All four planets are exceptionally young and still super-hot form their formation. All are thought to be just under the limit (13 Jupiter masses) for deuterium fusion to be initiated which would have seen them classified as brown dwarfs. As they cool, they will contract in size. Like the outer gas giants of our own solar system, all four orbit a fair distance from their parent, with HR8799 b (the outermost) orbiting at a distance equitable to that of Neptune and with a period of around 460 years, the innermost, HR8799 e orbits at a distance equitable to Jupiter’s from the Sun, with a period of around 45 years, The c and d planets orbit at distances comparable to Uranus and Saturn, with periods of roughly 190 and 100 years respectively.
Overall, the system is very similar to our own – marking it as another rarity (thus far) within our galaxy. Not only do the four giant planets orbit their star at distances very similar to the four gas giants in the solar system, leaving room between them and their parent for smaller, rocky planets to possibly form, the system also has an asteroid belt in much the same position as our own, and its Kuiper belt equivalent which might be the nursery for the formation of dwarf planets like Eris, Pluto, Haumea, Makemake, etc., within our own Kuiper belt.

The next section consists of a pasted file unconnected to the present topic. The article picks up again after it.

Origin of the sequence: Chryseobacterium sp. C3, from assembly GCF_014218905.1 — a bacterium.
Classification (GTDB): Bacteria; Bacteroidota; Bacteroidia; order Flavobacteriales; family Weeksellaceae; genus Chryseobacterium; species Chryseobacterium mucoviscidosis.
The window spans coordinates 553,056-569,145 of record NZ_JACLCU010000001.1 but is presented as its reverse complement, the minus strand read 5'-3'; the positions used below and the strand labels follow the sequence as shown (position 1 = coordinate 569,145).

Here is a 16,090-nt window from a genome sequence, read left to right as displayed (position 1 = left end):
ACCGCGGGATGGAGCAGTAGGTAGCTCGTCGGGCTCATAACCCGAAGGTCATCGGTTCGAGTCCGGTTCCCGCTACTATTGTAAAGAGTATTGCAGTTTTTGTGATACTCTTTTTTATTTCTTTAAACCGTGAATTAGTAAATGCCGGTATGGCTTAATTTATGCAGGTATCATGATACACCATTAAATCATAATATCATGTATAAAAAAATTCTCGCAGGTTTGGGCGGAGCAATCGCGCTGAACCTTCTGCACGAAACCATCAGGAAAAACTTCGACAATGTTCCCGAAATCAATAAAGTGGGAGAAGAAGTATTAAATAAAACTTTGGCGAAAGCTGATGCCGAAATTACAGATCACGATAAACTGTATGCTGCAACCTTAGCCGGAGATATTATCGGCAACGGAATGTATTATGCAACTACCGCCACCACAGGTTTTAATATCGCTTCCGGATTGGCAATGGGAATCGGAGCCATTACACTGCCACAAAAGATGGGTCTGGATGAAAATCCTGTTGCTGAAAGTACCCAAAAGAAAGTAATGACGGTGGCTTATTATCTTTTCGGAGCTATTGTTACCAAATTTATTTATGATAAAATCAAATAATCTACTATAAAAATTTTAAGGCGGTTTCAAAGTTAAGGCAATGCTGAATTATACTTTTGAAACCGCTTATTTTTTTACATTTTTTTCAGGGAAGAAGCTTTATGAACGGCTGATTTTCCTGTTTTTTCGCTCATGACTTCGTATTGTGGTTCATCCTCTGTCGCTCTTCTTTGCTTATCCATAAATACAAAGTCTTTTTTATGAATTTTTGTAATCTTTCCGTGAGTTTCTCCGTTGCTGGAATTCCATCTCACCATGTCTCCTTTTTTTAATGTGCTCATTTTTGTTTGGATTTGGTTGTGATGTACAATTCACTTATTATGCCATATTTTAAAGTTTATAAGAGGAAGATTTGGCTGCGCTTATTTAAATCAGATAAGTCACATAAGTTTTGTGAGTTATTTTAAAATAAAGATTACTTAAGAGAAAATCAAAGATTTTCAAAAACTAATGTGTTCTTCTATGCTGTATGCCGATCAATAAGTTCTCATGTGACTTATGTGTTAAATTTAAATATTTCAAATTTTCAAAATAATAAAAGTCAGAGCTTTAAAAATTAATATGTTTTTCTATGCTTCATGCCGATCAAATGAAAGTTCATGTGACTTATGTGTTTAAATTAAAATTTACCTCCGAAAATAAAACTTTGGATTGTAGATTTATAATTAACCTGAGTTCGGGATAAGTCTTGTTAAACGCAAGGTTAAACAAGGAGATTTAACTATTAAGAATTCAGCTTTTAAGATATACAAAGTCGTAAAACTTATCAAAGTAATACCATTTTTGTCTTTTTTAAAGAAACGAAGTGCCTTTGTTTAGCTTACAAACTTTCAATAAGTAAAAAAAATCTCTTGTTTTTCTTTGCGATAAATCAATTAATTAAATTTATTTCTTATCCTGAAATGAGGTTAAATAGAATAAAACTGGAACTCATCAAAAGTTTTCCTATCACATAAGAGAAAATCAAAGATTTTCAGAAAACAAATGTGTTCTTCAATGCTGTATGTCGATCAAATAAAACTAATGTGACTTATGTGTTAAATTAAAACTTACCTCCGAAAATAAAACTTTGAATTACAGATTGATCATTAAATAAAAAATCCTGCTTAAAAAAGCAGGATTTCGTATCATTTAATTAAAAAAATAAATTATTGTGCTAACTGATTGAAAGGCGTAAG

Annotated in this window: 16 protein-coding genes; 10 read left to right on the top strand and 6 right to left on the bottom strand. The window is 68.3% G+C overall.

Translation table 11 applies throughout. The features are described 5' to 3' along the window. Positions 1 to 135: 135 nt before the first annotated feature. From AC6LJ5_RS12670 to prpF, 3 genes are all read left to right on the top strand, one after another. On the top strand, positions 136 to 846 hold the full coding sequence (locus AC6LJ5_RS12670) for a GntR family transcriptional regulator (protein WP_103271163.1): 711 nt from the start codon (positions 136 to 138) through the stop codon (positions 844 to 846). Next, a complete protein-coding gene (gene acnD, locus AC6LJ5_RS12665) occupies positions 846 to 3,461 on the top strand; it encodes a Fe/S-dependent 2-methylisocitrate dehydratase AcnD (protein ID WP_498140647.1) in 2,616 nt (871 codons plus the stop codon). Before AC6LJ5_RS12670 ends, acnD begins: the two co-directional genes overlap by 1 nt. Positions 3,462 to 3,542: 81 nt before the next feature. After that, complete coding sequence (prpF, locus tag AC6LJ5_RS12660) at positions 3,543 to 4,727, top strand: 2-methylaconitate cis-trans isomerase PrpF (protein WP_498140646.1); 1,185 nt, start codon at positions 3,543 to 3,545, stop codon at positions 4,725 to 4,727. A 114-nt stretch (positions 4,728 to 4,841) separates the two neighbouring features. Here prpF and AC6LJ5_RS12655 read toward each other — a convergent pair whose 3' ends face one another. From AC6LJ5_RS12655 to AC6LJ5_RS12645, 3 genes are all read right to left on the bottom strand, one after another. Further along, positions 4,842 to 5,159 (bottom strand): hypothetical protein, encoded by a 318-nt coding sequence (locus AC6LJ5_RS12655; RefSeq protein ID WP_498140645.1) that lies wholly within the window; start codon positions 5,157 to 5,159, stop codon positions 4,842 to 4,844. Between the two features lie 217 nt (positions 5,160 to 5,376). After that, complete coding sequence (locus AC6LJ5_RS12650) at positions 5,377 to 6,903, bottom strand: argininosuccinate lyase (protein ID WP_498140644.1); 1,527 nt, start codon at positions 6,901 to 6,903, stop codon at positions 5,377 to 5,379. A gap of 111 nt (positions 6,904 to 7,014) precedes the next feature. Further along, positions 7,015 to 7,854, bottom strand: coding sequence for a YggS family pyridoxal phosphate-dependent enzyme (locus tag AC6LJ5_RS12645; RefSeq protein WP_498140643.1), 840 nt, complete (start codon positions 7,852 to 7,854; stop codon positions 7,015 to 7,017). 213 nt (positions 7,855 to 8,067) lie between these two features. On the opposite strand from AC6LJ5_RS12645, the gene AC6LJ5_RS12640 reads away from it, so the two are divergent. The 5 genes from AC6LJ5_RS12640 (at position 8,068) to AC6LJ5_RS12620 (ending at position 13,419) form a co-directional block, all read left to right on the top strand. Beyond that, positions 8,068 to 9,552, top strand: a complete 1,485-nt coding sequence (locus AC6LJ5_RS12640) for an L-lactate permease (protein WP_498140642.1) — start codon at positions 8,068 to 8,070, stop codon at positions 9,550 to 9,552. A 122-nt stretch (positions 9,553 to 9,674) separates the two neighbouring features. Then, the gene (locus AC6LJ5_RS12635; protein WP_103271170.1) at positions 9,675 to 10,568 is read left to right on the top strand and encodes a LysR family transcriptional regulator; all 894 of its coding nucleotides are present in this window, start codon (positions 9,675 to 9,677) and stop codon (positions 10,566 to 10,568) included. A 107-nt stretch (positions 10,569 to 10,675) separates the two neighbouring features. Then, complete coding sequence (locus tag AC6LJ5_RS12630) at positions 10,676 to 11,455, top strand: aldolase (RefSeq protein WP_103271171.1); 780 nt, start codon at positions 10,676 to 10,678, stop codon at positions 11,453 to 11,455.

Webb Suffers Glitch and Recovers
The James Webb Space Telescope (JWST) suffered a communications glitch on January 15th, 2023, causing the Near Infrared Imager and Slitless Spectrograph (NIRISS) to go off-line.
NIRISS has two capabilities: wide-field spectroscopy, which involves capturing the overall spectrum of a wide field of view such as a field of stars, part of a nearby galaxy, or many galaxies at once for analysis; and single-object spectroscopy, allowing it to capture the spectrum of a single bright object like a star in a field of view and reveal its secrets.
The problem began when the instrument was struck by a galactic cosmic ray (GCR), a high-energy particle originating outside of the solar system. As well as their potential to do enormous damage to the human body over time, GCRs can also serve to disrupt / seriously damage electrical systems. In this case, the GCR caused the flight software on the NIRISS to time-out and the main computer on JWST shut it down for safety reasons, alerting controllers on Earth of a possible problem.